The Hypothesis described here below is equivalent to the Riemann Hypothesis.

However, I am unable to state whether it is a novel one.
As yet, I do not know whether said equivalent hypothesis could represent an easier challenge than the Riemann Hypothesis, or a more difficult one, or whether it would simply turn the RH into an equally difficult task.

Are there experts on the Riemann Hypothesis who could advise on this? Thanks.

Said possibly novel equivalent reformulation concerns the uniform convergence of a certain ratio of partial sums of the Dirichlet Eta Function, and it can be stated very briefly:

said $\displaystyle \rho=\frac{1}{2}+\alpha+it \; , \; \tau=\frac{1}{2}-\alpha+it$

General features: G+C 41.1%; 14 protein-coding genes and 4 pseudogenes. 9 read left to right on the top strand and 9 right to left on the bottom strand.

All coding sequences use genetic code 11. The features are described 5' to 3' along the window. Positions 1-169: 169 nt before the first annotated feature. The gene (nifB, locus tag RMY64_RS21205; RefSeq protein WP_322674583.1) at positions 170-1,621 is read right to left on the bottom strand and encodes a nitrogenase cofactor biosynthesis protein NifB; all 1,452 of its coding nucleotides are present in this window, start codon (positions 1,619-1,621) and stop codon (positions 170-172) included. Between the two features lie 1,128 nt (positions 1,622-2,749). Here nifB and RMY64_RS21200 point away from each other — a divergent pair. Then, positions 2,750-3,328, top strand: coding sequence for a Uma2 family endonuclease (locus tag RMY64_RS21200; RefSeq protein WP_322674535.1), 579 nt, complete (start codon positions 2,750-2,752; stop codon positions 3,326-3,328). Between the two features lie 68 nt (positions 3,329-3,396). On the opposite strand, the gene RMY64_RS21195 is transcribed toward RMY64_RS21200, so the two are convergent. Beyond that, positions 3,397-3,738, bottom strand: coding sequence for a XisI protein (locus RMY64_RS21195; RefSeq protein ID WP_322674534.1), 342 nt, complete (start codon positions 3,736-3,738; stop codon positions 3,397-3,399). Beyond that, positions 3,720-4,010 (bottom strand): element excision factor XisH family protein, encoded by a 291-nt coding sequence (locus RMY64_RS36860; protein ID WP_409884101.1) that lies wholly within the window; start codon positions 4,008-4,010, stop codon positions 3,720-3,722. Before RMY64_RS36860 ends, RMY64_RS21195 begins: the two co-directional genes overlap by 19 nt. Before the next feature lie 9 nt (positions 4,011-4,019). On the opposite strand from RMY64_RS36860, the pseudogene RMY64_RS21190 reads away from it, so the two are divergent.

a pair of arguments falling in the critical strip and symmetrical with respect to the critical line, and

$\displaystyle P_n(\alpha,t)=|S_n(\rho)|/|S_n(\tau)|$

the ratio of the modulus of the n^th partial sums of the corresponding Dirichlet Eta functions, it is shown that proving the sequence of functions $\displaystyle \left\{P_n(\alpha,t)\right\}$ to be uniformly convergent would prove the Riemann Hypothesis, while disproving it would disprove the RH. The hypothesis that the sequence of functions $\displaystyle \left\{P_n(\alpha,t)\right\}$ is uniformly convergent is therefore equivalent to the RH.

For convenience, I just remind that the Dirichlet Eta function is defined as the infinite sum

\eta(s) = \sum_{n=1}^\infty\frac{(-1)^{n-1}}{n^s} =

The detailed proof can be found at (it only requires basic knowledge of undergraduate Calculus)